What data are used in the WINSS summaries of teacher qualifications?
Qualifications are summarized based on data about assignments and the backgrounds of teachers performing those assignments as of the third Friday of September of each school year. Data about teacher assignments, experience, and degrees earned are collected from school districts as part of the annual Fall (September) Staff Report (PI 1202). Data about teacher licenses are collected from prospective and current teachers on an ongoing basis as part of the DPI teacher licensing process. Summaries are based on where a teacher works.
Why might these data be incorrect?
WINSS data reflect staff assignments reported as of the 3rd Friday of September. If assignments were not reported accurately, some teachers may be reported as having "no license for assignment." The teachers and their reported assignments are cross referenced with the DPI license database at the end of the school year. If a teacher does not hold an appropriate license for their reported assignments, or if the teacher has not yet applied for or been issued their licenses for the reported school year, the teacher would be reported as having "no license for assignment" for the assignment(s). Teachers will be listed as having "no license for assignment" and not "ESEA Qualified" unless the audit data support reporting as licensed and "ESEA Qualified."
Do these data include all schools and all teachers in Wisconsin?
Only schools required by law to submit School Performance Report data (e.g. grade advancement, dropouts, etc.) are included in WINSS summaries. This means that, in general, all teachers working in public schools (including charter schools) in school districts or in non-district charter schools are counted. Teachers working in these schools are included whether or not their salaries are paid for directly by a school district or subcontracted through an outside source paid for by a school district.
All teachers working in covered schools are counted. Note that short-term substitutes (assignments less than 20 days, position code 43) and teacher interns (position code 53, assignment code 0970)are not included in the FTE counts. Speech/language pathologists (position code 84) are included, but beginning in 2003-04 they count under Special Education Summary and Summary - All Subjects only.
Prior to 2011-12 non-teaching time (such as classroom preparation time) was not included in counts of teachers on WINSS, but in 2011-12 these counts were retroactively changed to include this time. This retroactive change was made to provide more consistent/comparable teacher counts across schools and over time. Counts excluding non-teaching time may be downloaded.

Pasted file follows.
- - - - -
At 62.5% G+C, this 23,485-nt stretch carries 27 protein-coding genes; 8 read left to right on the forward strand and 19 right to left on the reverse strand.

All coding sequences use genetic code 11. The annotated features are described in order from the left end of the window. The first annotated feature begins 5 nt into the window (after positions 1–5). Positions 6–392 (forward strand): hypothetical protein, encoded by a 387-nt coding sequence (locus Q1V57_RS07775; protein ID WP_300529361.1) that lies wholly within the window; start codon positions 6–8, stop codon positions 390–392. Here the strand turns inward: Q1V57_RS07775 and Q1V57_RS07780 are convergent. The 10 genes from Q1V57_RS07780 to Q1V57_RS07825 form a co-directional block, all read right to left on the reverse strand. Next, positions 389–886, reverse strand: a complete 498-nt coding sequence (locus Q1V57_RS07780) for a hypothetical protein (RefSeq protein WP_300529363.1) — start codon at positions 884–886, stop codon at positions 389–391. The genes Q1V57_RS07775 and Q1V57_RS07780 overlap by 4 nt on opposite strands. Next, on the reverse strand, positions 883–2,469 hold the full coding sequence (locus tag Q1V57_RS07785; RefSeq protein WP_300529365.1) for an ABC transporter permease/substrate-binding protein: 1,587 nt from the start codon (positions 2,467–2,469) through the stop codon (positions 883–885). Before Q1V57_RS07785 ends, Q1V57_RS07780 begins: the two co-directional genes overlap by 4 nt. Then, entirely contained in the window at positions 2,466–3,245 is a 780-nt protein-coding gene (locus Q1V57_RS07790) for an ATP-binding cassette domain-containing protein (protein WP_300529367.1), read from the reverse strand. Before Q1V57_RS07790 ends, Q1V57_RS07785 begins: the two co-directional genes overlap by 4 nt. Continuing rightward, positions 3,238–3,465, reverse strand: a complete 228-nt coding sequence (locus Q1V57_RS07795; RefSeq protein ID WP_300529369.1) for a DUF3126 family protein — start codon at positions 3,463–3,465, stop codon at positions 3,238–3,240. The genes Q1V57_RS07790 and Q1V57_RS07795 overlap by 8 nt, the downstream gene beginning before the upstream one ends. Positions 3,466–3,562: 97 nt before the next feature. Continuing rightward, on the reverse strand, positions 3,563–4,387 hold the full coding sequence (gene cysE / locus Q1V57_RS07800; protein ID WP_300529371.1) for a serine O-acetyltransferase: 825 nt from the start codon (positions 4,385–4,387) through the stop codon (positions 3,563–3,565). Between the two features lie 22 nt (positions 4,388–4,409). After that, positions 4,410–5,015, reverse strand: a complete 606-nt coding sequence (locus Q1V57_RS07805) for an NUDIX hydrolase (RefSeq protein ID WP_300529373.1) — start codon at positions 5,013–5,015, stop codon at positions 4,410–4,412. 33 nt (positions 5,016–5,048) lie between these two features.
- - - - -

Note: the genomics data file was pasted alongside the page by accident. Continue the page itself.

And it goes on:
Teachers reported as working in Cooperative Educational Service Agencies, County Disability Education Boards, State Department of Corrections schools, State Department of Health Services schools, and (as of 2012-13) Wisconsin School for the Deaf and Wisconsin Center for the Blind and Visually Impaired are not included in WINSS counts.Teachers working in private schools are also not included, and these data are not available from DPI.
What information do these data provide about qualifications of teachers in the state's highest poverty schools?
Wisconsin's goal is to have a qualified teacher in every classroom in every school, especially high poverty schools. Current data about ESEA Qualified Teachers by School Poverty Level are available for download in Excel format.
See Wisconsin's Consolidated State Performance Report for School Year 2006-07 (page 36), School Year 2007-08 (page 43), and School Year 2008-09 (page 46) for more information about teachers teaching core subjects disaggregated by school poverty status.
WINSS scatterplots can be used to study associations between teacher qualifications, school poverty levels, and other variables in greater depth. These scatterplots are meant to be discussion starters. In study after study, teacher quality is found to be positively correlated with student outcomes. School improvement teams may find these scatterplots useful when working to identify possible explanations for recruitment or retention issues and ideas for improving teacher qualifications to address student needs.
Where can I find more information?
Using Teacher Qualifications Scatterplots on WINSS
Questions to Consider When Using Teacher Data
Search Wisconsin's Online Educator License Data Base
National Board for Professional Teaching Standards
Wisconsin Teacher Licensing Rules: PI-34
ESEA Regulations: Definition of "Highly Qualified" Sec. 200.56.
ESEA Regulations: Definition of "Core Academic Subjects" Sec. 200.55.
View relationship between teacher assignments, WMAS subjects, and ESEA core indicators (Excel)
WINSS Download Options
Teacher FTE Counts Excluding Non-Teaching Time
ESEA-Qualified Teachers by School Poverty Level
Wisconsin School Staff: Salary, Position & Demographic Reports